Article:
Ignorance about needles and HIV

Esmatullah, 24, has been injecting heroin for over two years but he is unaware that sharing needles could infect him with HIV, hepatitis or other highly contagious blood-borne diseases.

“I don’t know anything about these diseases and how they’re transferred from one person to another,” he told IRIN; he had recently been deported from Iran where he had become an addict.

Over 85 percent of the injecting drug users (IDUs) interviewed in a joint survey by the UN Office on Drugs and Crime (UNODC) and the Afghan government said they had shared a needle or syringe to inject drugs.

The sharing of needles and syringes is one of the most efficient ways to transmit HIV and other blood-borne diseases.

HIV prevalence among IDUs in the cities of Kabul, Herat and Mazar increased from 3 percent in 2006 to 7 percent in 2009, according to the NGO Médecins du monde (MdM) which offers harm reduction services (strategies aimed at reducing health risks) to drug users in Kabul.

“This is very worrying in this country because it already faces too many health priorities and will not be able to afford an HIV/AIDS epidemic,” Olivier Vandecasteele, MdM’s country coordinator, told IRIN.

He said Afghanistan had already met and surpassed the UNAIDS definition for a concentrated HIV epidemic which is an HIV prevalence of at least 5 percent in a particular vulnerable group.

Addiction-HIV correlation 

More on drugs and HIV
 Drug addiction up sharply in Afghanistan
 MIDDLE EAST: New HIV report turns up some surprises
 Drug addiction - a growing burden
 HIV-positive cases jump to 556 in Afghanistan
 Kabul drug addicts running out of hope
 Opium abuse among Afghan women and children

Drug addiction has increased sharply in Afghanistan over the past four years.

The surge in the number of IDUs could lead to an HIV epidemic in Afghanistan, where awareness about the deadly disease is minimal, experts warn.

“The correlation between injecting drug use and HIV is significant,” Sarah Waller, a drug demand reduction expert with UNODC, told IRIN.

Overall about 8 percent of the country’s adult population (about one million people aged 15-64) are believed to be using narcotics, with 120,000 addicted to heroin and others who use opium as a painkiller for want of appropriate medical care.

Awareness about HIV among younger IDUs in some provinces was rated as non-existent, according to Afghanistan’s report to the UN on HIV/AIDS in 2010.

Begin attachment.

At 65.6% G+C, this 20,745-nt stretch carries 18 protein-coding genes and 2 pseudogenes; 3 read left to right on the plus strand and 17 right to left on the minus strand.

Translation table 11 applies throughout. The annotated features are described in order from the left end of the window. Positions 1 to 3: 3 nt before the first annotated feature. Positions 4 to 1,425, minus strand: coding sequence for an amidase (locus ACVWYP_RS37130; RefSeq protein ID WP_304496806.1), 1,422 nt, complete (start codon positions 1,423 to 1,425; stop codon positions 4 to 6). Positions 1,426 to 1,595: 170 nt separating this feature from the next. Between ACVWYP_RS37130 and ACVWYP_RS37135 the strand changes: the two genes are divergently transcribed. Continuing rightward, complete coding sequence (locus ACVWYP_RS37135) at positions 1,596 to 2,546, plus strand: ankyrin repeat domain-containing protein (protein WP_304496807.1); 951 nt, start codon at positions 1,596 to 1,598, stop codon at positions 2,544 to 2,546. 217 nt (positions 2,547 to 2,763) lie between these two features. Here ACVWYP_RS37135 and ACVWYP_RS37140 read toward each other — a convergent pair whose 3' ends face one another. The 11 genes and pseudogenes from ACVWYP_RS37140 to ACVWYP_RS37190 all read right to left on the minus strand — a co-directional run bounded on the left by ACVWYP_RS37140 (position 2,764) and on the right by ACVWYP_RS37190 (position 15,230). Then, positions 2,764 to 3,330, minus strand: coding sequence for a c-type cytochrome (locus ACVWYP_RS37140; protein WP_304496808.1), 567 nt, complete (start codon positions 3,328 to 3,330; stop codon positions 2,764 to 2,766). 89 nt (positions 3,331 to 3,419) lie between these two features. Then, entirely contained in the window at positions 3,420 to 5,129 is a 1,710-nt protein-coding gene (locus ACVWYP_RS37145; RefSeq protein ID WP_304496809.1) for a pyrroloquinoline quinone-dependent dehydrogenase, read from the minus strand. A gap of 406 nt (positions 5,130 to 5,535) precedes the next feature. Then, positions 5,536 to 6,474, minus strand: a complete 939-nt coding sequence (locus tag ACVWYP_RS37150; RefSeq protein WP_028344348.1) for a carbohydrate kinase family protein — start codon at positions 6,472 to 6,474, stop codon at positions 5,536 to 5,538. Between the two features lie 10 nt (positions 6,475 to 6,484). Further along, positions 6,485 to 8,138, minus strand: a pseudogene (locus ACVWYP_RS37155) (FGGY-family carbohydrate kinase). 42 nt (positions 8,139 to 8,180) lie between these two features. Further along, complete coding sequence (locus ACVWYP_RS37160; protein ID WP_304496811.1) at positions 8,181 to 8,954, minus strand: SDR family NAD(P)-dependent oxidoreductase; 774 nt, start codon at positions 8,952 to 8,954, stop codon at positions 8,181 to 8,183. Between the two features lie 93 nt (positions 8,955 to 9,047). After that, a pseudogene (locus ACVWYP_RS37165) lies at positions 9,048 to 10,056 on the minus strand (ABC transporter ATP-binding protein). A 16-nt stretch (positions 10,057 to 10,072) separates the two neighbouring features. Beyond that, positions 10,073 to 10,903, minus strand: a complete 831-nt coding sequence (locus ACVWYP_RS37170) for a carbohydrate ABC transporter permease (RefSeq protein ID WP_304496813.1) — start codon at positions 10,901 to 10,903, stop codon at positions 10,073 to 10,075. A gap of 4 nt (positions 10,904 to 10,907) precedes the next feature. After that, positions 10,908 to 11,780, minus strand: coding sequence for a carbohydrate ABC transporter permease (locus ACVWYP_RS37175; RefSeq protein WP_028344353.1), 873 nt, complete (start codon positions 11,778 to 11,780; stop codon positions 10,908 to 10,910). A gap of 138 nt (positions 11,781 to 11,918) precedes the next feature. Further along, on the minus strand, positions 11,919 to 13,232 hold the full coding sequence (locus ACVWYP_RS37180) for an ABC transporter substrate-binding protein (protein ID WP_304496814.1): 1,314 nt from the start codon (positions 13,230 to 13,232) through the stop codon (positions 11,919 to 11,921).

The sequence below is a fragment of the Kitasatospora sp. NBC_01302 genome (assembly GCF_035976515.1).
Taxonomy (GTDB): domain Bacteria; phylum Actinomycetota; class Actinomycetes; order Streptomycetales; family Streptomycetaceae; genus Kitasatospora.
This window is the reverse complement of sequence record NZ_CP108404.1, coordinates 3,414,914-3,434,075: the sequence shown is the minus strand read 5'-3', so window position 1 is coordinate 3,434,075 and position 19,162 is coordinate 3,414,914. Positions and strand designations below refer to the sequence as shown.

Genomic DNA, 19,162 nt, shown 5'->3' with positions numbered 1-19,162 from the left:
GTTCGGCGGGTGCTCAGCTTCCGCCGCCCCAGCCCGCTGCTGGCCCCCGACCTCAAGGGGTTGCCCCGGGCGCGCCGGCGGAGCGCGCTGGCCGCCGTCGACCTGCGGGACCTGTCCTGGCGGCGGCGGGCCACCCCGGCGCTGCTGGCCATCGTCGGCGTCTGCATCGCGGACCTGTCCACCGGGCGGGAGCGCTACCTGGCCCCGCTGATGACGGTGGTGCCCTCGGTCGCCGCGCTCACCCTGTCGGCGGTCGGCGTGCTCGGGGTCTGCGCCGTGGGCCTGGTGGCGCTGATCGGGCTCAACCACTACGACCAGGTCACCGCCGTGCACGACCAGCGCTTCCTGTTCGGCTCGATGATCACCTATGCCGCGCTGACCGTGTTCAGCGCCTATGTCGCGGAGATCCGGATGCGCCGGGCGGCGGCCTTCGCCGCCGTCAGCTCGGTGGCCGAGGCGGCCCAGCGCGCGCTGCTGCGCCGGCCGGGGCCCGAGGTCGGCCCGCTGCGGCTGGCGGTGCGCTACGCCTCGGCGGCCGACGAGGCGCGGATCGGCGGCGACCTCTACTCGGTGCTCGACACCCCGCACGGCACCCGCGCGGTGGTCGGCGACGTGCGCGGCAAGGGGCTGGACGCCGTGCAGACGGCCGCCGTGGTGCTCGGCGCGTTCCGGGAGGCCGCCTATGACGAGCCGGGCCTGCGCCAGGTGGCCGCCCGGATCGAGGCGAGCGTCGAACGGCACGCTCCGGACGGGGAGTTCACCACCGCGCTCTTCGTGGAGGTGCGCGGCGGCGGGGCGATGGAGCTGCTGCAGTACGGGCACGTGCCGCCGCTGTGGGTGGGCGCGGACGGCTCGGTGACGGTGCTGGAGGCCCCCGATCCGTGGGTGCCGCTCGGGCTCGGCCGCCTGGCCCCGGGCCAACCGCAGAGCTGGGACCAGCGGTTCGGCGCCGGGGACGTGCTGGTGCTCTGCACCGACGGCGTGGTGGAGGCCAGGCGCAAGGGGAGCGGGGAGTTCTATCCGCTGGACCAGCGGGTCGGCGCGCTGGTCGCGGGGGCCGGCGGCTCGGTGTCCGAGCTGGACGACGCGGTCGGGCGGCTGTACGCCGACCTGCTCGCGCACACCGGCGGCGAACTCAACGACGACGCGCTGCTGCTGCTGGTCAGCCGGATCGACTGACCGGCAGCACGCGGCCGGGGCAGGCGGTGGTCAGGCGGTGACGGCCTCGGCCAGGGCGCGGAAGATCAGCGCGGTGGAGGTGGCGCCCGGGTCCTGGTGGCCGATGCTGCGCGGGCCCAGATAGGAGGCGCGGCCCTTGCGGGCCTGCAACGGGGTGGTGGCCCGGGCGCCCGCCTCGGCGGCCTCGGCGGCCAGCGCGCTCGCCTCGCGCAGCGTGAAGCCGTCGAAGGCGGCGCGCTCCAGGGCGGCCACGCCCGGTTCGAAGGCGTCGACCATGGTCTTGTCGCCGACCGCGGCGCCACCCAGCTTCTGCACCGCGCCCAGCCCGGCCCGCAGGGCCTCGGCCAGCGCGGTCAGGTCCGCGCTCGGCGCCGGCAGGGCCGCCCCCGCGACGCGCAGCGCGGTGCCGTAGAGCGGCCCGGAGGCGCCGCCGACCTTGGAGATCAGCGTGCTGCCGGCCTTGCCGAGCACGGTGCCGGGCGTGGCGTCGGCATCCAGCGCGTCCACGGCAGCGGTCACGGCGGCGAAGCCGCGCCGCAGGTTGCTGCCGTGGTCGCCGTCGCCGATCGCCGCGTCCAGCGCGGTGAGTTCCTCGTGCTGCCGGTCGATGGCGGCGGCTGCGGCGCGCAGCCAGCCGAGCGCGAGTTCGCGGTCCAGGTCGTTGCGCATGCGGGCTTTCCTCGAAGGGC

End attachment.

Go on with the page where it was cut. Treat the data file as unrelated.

Despite strong cultural constraints, at least 6 percent of the addicts acknowledged they had had sexual intercourse, often for money or drugs, while most had never used a condom.

Backed by the Ministry of Public Health (MoPH), some NGOs distribute free condoms to drug users in an effort to curb sexually transmitted diseases, including HIV.

Harm reduction services

Despite rapid increases in both drug use and HIV infection rates, access to harm reduction services such as drug treatment, counselling, and rehabilitation has remained limited to only about 10 percent of drug users, the joint survey said.

Experts say the country must quickly scale up harm reduction services before the situation slips out of control.

“Given the alarming indications towards a concentrated HIV epidemic, services for the health and support of IDUs should be scaled up urgently and rapidly and on a sustainable basis,” said Waller.

The government, largely dependent on foreign aid, has called on donors to help it tackle the problem.

“Now is the best time to help prevent the growing crisis of drugs and HIV/AIDS in Afghanistan,” Zalmai Afzali, a spokesman of the Ministry of Counter Narcotics, told IRIN. “If the world does not help us now it will lead to a catastrophe which no one will be able to remedy.”

With about 650 HIV cases registered by the MoPH and the total number of people living with HIV/AIDS estimated at 3,000, Afghanistan is as yet relatively unscathed, but the war-ravaged country remains vulnerable.

The ready availability of drugs, lack of resources and awareness, and conservative attitudes, are the key impediments to progress in tackling the problem. But poverty, unemployment, mental health problems and illiteracy add to it.